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Title: "Social media can affect wellbeing both negatively and positively" : a Q methodology study exploring adolescent experiences of using social media
Author: Pasdari, Leanne
ISNI:       0000 0004 8504 8598
Awarding Body: University of Sheffield
Current Institution: University of Sheffield
Date of Award: 2019
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Findings from the literature review indicated that there is an association between social media use and mental health difficulties. However, research into the impact of social media use and mental health difficulties in adolescents aged 13-16 within the UK is limited, studies that include the voice of the young people are even more limited. The aims of this study were to consider how young people, aged 13-16, view Social Media and how it impacts on their well-being. In the main I aimed to find out what young people think needs to change about social media in order to minimise the negative impact, or maximise the positive impact on their well-being, as a result capturing the views of young people on an issue that is prominent in today's society. On account of my aspirations to include the voice of adolescents in the research, and in order to explore the complexities of using social media on adolescent mental health, it was identified that Q methodology was the most appropriate method to use. Subsequently, Q methodology was used to investigate how 37 adolescents (aged 13-16) ranked 49 statements relating to their experiences of using social media. The statements were sorted by participants from most agree to most disagree according to individual preference. The resulting configuration of statements generated by the participants was analysed using factor extraction, this yielded a five factor solution, with interpreted factors (viewpoints) named as: 'Using social media puts pressure on body image and how you feel you should live your life; safe use of social media should be taught', 'Using social media is important for connecting with others and is entertaining. It is not a problem for me; in fact, it makes me feel good!', 'Using social media affects my relationships with others, makes me feel judged, and makes it easier to get bullied', 'Using social media is a problem for me; it makes me feel judged and I cannot express my 'true' self on there', and 'Using social media is addictive and should be moderated more effectively'. The findings are discussed in relation to existing literature and the potential next steps of individuals, schools, parents, social media platforms, and professionals, particularly Educational Psychologists, are considered including the development of a Social Media Support Screening Tool. Within the final chapter limitations of the present research are acknowledged, with suggestions and recommendations made for future research.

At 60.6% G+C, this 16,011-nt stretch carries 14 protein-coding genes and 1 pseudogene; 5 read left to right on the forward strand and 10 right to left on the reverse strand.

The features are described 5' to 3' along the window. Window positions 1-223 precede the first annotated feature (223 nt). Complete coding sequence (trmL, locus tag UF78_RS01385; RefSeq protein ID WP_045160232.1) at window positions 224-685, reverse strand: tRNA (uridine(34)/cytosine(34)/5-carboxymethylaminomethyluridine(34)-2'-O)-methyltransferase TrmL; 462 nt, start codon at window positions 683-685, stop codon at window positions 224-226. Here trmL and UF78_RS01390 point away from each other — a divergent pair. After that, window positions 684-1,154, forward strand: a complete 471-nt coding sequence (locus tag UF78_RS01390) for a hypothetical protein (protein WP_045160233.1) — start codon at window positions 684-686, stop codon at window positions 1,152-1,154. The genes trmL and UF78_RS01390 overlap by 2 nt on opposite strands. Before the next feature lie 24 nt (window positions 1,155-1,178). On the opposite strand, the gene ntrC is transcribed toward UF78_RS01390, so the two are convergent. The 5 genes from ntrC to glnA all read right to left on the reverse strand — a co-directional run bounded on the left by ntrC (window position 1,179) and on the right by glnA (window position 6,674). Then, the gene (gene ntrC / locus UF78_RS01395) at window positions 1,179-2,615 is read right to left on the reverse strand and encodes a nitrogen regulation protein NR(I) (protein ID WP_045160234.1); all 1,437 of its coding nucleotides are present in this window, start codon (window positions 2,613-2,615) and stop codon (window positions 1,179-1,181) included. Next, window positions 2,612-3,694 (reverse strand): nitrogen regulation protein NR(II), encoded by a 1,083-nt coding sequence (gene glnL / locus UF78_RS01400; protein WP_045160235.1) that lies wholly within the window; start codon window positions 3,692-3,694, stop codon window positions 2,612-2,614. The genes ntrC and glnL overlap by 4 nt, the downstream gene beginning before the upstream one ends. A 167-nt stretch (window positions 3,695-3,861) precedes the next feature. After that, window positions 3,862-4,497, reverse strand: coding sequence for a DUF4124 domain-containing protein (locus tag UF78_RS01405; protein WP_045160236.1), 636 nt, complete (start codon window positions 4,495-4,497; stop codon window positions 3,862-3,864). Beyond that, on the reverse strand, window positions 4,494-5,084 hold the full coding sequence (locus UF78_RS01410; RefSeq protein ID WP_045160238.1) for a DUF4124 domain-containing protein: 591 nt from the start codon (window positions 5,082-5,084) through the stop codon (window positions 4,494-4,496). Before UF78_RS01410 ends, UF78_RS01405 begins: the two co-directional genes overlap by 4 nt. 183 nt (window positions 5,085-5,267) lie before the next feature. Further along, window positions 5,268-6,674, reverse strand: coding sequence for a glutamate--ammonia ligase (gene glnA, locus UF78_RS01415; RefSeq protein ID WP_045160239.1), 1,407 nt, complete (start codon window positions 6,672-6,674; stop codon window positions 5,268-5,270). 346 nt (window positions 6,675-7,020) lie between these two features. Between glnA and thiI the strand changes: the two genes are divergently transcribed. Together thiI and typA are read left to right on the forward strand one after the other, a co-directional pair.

Supervisor: Hughes, Martin Sponsor: Not available
Qualification Name: Thesis (D.Ed.Psy.) Qualification Level: Doctoral
EThOS ID:  DOI: Not available